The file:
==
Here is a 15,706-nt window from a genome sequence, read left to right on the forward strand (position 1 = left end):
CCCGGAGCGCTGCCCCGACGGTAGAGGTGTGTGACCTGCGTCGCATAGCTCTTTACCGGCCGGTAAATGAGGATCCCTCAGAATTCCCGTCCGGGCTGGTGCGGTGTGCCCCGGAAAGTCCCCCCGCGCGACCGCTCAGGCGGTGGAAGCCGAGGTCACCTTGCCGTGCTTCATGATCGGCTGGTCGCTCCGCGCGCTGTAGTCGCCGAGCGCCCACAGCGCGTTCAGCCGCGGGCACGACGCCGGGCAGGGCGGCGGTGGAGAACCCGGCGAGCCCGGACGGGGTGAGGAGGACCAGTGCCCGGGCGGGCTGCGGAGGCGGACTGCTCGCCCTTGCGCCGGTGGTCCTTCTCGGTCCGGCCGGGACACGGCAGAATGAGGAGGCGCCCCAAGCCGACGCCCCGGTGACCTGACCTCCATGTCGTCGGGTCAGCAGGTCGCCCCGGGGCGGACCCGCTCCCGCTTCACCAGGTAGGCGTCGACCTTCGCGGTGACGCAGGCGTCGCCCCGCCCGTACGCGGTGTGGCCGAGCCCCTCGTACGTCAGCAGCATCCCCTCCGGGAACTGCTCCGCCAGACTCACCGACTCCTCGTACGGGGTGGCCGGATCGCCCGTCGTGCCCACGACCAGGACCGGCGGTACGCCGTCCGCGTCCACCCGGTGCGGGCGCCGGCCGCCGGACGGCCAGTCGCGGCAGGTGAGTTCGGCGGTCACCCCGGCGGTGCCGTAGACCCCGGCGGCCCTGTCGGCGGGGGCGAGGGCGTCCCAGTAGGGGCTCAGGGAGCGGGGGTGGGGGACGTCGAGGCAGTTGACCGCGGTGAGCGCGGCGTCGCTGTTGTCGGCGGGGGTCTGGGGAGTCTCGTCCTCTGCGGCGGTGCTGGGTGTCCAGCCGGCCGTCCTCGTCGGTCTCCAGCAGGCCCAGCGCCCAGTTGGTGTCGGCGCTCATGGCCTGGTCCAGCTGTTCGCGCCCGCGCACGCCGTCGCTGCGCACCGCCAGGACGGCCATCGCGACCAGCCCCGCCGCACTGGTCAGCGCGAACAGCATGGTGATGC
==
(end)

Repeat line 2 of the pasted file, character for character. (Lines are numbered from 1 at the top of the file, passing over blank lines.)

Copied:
CCCGGAGCGCTGCCCCGACGGTAGAGGTGTGTGACCTGCGTCGCATAGCTCTTTACCGGCCGGTAAATGAGGATCCCTCAGAATTCCCGTCCGGGCTGGTGCGGTGTGCCCCGGAAAGTCCCCCCGCGCGACCGCTCAGGCGGTGGAAGCCGAGGTCACCTTGCCGTGCTTCATGATCGGCTGGTCGCTCCGCGCGCTGTAGTCGCCGAGCGCCCACAGCGCGTTCAGCCGCGGGCACGACGCCGGGCAGGGCGGCGGTGGAGAACCCGGCGAGCCCGGACGGGGTGAGGAGGACCAGTGCCCGGGCGGGCTGCGGAGGCGGACTGCTCGCCCTTGCGCCGGTGGTCCTTCTCGGTCCGGCCGGGACACGGCAGAATGAGGAGGCGCCCCAAGCCGACGCCCCGGTGACCTGACCTCCATGTCGTCGGGTCAGCAGGTCGCCCCGGGGCGGACCCGCTCCCGCTTCACCAGGTAGGCGTCGACCTTCGCGGTGACGCAGGCGTCGCCCCGCCCGTACGCGGTGTGGCCGAGCCCCTCGTACGTCAGCAGCATCCCCTCCGGGAACTGCTCCGCCAGACTCACCGACTCCTCGTACGGGGTGGCCGGATCGCCCGTCGTGCCCACGACCAGGACCGGCGGTACGCCGTCCGCGTCCACCCGGTGCGGGCGCCGGCCGCCGGACGGCCAGTCGCGGCAGGTGAGTTCGGCGGTCACCCCGGCGGTGCCGTAGACCCCGGCGGCCCTGTCGGCGGGGGCGAGGGCGTCCCAGTAGGGGCTCAGGGAGCGGGGGTGGGGGACGTCGAGGCAGTTGACCGCGGTGAGCGCGGCGTCGCTGTTGTCGGCGGGGGTCTGGGGAGTCTCGTCCTCTGCGGCGGTGCTGGGTGTCCAGCCGGCCGTCCTCGTCGGTCTCCAGCAGGCCCAGCGCCCAGTTGGTGTCGGCGCTCATGGCCTGGTCCAGCTGTTCGCGCCCGCGCACGCCGTCGCTGCGCACCGCCAGGACGGCCATCGCGACCAGCCCCGCCGCACTGGTCAGCGCGAACAGCATGGTGATGC